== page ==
Shaheen Afridi vs Kane Williamson: Afridi is Pakistan’s star bowler and Williamson is New Zealand’s star batter and in a way, both are on the path to returning to their best. Afridi struggled for rhythm in the early stage of the tournament but seems to be bowling with a lot more venom now. The class of Williamson can never be doubted and the quick runs he got against Ireland will surely give him confidence. This is another battle between two big players, the winner of which will provide his team a psychological edge.
Lockie Ferguson vs Iftikhar Ahmed: Pakistan have relied on Ahmed’s power in the death overs so far in the tournament. His wicket holds great value if Pakistan get off to a poor start and New Zealand will hope that Lockie Ferguson, with his pace, can dominate the death overs.
Shadab Khan vs Glenn Phillips: This is a battle between two in-form, confident players. Khan is a trump card of sorts for Pakistan, as he operates in the middle overs and can pull the game back for his team with economical bowling. Phillips, meanwhile, is clearly the most dangerous player for New Zealand in the middle order. Khan is consistent with his subtle variations and can test the best, but Phillips’s power can’t be discounted either.
Matthew Hayden, Pakistan team mentor: “New Zealand got 200 on this particular wicket against Australia. And Devon Conway was incredibly destructive during that particular match. I think New Zealand had some really destructive players, you can be put under pressure with the bat. They’ve also got a terrific bowling attack, a well-balanced bowling attack. Good mixture of experience. I even played against Tim Southee, that goes to show you how much experience that team has got. Lockie Ferguson has great pace, lots of experience in T20 cricket as well so poses good threats. And they’ve got good off-pace bowling as well. I think like New Zealand sport, in general, they really punch above their weight. They believe they can win this tournament and they’ve got the potential to do that. So lots of threats to our camp, no question.”
Kane Williamson, New Zealand captain: “Pakistan are a strong side. A very well-balanced side. In this format, it can be fickle. You’re certainly trying to take the risks required you need to move your team forward. And as we know the quality they have. They have got an understanding pace attack, they’ve been playing really good cricket. Very experienced players on their side, match winners. So real strength.”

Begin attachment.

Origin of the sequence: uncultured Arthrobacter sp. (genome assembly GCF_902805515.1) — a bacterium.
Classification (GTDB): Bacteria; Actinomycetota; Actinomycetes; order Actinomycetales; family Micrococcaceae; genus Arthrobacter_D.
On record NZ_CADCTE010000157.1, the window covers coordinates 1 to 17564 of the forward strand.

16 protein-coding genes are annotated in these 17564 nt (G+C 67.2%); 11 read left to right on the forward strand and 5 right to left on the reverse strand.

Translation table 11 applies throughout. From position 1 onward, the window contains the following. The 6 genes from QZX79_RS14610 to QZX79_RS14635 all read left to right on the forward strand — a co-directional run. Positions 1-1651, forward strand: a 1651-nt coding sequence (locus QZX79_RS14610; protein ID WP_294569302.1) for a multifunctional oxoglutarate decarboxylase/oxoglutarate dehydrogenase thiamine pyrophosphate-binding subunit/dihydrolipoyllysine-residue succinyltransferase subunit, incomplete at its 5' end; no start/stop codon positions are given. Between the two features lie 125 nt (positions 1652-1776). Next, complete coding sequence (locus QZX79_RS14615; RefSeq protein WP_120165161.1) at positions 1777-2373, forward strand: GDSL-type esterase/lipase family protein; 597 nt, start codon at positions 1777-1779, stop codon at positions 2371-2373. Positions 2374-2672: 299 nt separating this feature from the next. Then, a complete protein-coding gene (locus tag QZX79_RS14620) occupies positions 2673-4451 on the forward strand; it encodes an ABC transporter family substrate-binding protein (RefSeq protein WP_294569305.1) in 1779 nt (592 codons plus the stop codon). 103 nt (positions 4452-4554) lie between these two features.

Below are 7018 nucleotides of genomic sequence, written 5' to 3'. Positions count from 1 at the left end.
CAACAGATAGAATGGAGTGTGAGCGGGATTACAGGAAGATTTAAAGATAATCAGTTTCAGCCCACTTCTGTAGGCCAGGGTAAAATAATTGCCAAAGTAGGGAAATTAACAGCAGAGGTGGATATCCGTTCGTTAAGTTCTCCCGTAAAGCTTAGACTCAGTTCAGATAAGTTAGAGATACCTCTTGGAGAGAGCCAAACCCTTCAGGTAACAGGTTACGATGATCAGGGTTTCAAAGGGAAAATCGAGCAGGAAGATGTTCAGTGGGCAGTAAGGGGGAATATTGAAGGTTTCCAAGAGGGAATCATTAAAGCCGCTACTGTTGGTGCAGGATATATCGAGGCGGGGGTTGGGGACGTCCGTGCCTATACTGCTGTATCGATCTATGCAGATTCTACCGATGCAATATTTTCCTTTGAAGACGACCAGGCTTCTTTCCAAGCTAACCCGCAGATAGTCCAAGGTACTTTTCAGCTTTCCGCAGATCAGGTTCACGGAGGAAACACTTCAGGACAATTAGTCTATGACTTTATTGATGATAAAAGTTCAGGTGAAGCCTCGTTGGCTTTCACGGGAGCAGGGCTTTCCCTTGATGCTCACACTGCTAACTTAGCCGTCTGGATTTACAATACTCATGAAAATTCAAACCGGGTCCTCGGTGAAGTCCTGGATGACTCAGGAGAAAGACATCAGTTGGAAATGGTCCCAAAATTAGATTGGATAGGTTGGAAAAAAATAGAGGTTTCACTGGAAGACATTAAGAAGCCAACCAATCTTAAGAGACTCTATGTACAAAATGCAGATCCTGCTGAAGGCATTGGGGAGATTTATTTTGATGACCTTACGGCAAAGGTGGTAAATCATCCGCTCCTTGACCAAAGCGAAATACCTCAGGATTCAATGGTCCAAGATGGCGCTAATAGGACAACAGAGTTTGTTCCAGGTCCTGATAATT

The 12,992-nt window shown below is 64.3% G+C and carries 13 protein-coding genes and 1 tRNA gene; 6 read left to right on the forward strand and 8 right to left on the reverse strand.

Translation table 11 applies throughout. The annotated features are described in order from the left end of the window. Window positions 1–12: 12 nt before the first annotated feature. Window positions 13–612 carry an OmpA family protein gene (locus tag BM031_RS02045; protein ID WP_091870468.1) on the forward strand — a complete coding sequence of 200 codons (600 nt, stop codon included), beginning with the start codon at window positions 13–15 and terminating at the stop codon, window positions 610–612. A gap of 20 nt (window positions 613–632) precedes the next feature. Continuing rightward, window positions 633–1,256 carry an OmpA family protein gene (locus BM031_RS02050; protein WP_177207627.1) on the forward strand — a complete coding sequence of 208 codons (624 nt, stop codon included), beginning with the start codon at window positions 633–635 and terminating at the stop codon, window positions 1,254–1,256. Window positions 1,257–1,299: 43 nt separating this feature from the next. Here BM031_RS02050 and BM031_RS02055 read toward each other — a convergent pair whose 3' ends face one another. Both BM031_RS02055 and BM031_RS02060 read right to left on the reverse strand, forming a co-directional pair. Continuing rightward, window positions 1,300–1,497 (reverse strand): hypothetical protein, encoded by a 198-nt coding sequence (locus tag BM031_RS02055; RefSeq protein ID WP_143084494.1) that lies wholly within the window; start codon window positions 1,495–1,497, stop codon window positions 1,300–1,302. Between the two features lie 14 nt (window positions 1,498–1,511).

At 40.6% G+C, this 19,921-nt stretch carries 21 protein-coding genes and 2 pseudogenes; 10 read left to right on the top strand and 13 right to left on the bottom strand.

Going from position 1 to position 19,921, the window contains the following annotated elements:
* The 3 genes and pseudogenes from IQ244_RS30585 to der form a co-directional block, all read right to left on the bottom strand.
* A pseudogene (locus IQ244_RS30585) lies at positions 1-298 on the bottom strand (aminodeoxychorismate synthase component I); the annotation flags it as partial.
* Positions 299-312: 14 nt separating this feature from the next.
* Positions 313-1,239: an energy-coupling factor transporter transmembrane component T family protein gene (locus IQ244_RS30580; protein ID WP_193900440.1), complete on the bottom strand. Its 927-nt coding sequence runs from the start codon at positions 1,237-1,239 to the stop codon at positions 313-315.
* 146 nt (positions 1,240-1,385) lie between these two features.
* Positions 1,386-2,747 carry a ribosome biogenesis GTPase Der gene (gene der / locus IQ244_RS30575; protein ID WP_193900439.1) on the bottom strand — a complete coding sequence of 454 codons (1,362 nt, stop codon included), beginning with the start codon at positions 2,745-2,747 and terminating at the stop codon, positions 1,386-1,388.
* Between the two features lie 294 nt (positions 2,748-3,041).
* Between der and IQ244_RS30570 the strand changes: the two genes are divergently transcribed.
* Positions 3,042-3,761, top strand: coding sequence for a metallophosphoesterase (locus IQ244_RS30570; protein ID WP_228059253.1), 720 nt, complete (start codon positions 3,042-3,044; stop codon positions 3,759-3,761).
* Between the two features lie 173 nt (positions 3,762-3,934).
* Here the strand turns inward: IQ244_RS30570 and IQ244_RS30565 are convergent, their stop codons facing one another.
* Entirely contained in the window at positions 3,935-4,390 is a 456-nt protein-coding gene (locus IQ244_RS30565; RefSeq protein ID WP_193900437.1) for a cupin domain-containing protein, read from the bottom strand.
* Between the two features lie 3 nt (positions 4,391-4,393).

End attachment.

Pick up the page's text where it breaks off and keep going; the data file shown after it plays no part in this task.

Pakistan: Babar Azam (c), Shadab Khan, Asif Ali, Haider Ali, Haris Rauf, Iftikhar Ahmed, Khushdil Shah, Mohammad Hasnain, Mohammad Nawaz, Mohammad Rizwan, Mohammad Wasim Jr, Naseem Shah, Shaheen Afridi, Shan Masood, Fakhar Zaman, Mohammad Haris.
New Zealand: Kane Williamson (c), Finn Allen, Trent Boult, Michael Bracewell, Mark Chapman, Devon Conway (wk), Lockie Ferguson, Martin Guptill, Adam Milne, Daryl Mitchell, James Neesham, Glenn Phillips, Mitchell Santner, Ish Sodhi, Tim Southee.
NZ vs PAK at the ICC Men's T20 World Cup
|New Zealand||PAK won||6 wickets||NZ||v Pakistan||Cape Town||22 Sep 2007|
|New Zealand||PAK won||6 wickets||NZ||v Pakistan||The Oval||13 Jun 2009|
|New Zealand||NZ won||1 runs||PAK||v Pakistan||Bridgetown||8 May 2010|
|New Zealand||PAK won||13 runs||PAK||v Pakistan||Pallekele||23 Sep 2012|
|New Zealand||NZ won||22 runs||NZ||v Pakistan||Mohali||22 Mar 2016|
|New Zealand||PAK won||5 wickets||PAK||v Pakistan||Sharjah||26 Oct 2021|
|New Zealand||-||-||NZ||v Pakistan||Sydney||9 Nov 2022|
All stats tables courtesy ESPNcricinfo. New Zealand’s semifinal against Pakistan will begin at the Sydney Cricket Ground at 1.30 pm IST on Wednesday, November 9.